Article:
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My Father the Werewolf Hardcover – July 26, 2005
From School Library Journal
Grade 8-10–A werewolf is loose in Pismo Beach and on a foggy evening in June, Ken Paxton is attacked while walking on the beach with his children, Danny, 14, and Miranda, 16. The attack is thwarted by local werewolf hunter Sid McKenzie, but not before the creature inflicts enough damage to seal Ken's fate. Knowing that he must find a place to change while keeping innocent people from danger, Ken moves his family from California to Maine, where he knows of a deserted 20-acre island perfect for his needs–close enough to the mainland to reach by boat but not close enough to swim to it. That is, unless Maine has the coldest winter in 50 years and the bay freezes solid enough to walk across. The story has potential, but it isn't very interesting. Most of it focuses on the days leading up to the full moon and Ken's job. Readers will more likely want to know about the details of his transformation and perhaps some werewolf lore, both of which are lacking. It is clear from the few scenes involving the beast that the author is capable of exciting, attention-grabbing description. However, readers will be disappointed by the lack of action and suspense, and the characters are so poorly developed that it's difficult to care about them. Steer teens interested in werewolves to Clare B. Dunkle's By These Ten Bones (Holt, 2005) or Annette Curtis Klause's Blood and Chocolate (Delacorte, 1997).–Michele Capozzella, Chappaqua Public Library, NY
Copyright © Reed Business Information, a division of Reed Elsevier Inc. All rights reserved.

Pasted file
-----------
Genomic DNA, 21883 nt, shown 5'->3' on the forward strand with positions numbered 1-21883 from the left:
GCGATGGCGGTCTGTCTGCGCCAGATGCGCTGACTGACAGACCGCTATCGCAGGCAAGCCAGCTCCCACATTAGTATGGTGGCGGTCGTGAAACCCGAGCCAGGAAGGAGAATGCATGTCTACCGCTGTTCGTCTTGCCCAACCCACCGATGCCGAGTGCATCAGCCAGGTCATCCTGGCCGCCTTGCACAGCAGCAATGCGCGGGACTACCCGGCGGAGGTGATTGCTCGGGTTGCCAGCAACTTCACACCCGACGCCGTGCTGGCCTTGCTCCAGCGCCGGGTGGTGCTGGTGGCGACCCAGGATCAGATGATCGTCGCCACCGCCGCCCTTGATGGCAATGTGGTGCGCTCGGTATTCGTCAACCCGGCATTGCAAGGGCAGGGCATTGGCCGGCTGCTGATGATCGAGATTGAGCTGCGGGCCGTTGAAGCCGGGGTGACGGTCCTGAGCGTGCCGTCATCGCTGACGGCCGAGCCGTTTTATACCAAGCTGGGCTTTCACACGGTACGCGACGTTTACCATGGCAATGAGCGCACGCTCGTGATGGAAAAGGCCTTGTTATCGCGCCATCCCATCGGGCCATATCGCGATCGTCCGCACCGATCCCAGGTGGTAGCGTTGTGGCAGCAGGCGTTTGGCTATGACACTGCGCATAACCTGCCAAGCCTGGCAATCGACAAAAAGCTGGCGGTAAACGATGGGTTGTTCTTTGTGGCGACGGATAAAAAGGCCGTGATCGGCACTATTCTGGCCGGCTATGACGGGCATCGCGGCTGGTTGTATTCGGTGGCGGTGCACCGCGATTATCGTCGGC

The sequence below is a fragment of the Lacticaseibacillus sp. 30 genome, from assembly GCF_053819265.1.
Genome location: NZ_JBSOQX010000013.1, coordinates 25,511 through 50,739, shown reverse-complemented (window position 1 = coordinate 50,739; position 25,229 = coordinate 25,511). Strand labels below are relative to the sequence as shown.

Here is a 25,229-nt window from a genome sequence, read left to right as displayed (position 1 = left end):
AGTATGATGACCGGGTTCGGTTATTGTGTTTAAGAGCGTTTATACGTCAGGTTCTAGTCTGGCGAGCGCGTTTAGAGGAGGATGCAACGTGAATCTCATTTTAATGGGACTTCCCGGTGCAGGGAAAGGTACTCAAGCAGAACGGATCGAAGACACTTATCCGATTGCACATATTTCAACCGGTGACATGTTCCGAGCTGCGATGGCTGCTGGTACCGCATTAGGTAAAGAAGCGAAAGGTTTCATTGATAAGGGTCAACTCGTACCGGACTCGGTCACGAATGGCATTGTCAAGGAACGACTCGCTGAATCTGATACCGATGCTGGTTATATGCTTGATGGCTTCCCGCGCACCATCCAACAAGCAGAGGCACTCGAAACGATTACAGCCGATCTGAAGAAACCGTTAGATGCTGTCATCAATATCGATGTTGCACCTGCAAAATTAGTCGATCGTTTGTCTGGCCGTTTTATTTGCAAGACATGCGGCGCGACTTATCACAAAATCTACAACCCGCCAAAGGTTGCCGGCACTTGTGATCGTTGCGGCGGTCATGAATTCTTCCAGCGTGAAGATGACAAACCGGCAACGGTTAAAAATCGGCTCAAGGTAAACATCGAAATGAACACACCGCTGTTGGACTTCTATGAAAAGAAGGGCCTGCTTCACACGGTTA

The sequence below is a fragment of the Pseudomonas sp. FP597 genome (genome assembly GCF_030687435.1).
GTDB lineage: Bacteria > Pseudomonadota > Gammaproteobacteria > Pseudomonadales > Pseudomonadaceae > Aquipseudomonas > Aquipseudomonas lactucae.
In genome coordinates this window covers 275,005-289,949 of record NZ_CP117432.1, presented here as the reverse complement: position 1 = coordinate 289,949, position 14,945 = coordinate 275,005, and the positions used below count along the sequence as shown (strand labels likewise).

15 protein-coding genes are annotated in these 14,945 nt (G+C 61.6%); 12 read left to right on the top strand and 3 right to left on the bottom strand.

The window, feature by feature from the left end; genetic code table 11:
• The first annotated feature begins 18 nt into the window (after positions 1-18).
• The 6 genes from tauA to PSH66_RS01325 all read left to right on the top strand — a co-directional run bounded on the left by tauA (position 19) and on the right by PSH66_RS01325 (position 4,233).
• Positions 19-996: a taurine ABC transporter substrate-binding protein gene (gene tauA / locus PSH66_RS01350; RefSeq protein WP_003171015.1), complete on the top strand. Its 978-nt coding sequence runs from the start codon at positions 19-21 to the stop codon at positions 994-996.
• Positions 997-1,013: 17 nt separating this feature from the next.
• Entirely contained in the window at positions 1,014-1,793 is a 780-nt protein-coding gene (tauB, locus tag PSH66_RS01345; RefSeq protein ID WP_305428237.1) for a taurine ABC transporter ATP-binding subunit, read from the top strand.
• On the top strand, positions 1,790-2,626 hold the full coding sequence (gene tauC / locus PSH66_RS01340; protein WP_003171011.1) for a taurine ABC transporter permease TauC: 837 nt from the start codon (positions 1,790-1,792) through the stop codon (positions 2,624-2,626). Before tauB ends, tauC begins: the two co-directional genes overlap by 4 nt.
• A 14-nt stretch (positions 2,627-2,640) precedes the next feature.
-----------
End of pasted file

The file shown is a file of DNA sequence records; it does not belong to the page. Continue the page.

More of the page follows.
Gr. 9-12. Like Garfield's Tartabull's Throw and Moondog (both 2001), this difficult tale shows his dark sensibility and his passion for baseball. Teens Miranda and Danny move with their father, Ken, from coastal California to Maine. As seen through the eyes of his children, especially Danny, Ken is a dreamer, a writer, a stoner; and at each full moon, they row him out to an uninhabited island, where he turns into a werewolf, having been bitten in California. In December the bay freezes over, allowing Ken, in werewolf form, to hunt in town. Danny tries to save him and the town by using his treasured collection of fireworks, which leads to a fire that burns down the call center where Ken works. The 2001 baseball season, which plays a role, lightens the story somewhat. Point of view shifts from Danny to Dad to other figures in the novel tend to be abrupt, and the book doesn't so much end as simply stops. The fragile possibility for a solution offers some hope in the denouement. GraceAnne DeCandido
Copyright © American Library Association. All rights reserved
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Just as in real life much of Maine's native industries have been displaced by a giant loan and collection agency, the town of Liverpool has been subject to their own vampiric influence, a sinister lending operations called AMIC. Little Miranda has her own obscene name for this acronym.
Tensions rise in the village between representatives of the huge conglomerate and the ordinary people who are feeling shoved out and displaced by mass capital. Garfield paints a vicious picture of globalization and proves that leftleaning horror writing can be more than mere liberal propaganda. Where the werewolf story fits in isn't really clear, and little Danny, who suffers through his father's distressing pot use, is sort of a sad sack and not really much of a hero, but in general Garfield has the right idea and knows how to make a wolf seem evil--and corporations too.
It's a sad story, sadder than most because (werewolf storyline aside) it rings so true. Children today don't have parents they can't count on, and they are forced to grow up too soon.
The ending of the book is bleak, like something by Georges Simenon. In capitalism, the author seems to say, we are all in a sort of prison farm, where the big bosses are pissing on the floor and expecting us to clean it up. Not very cheerful, but Brechtian to a fault.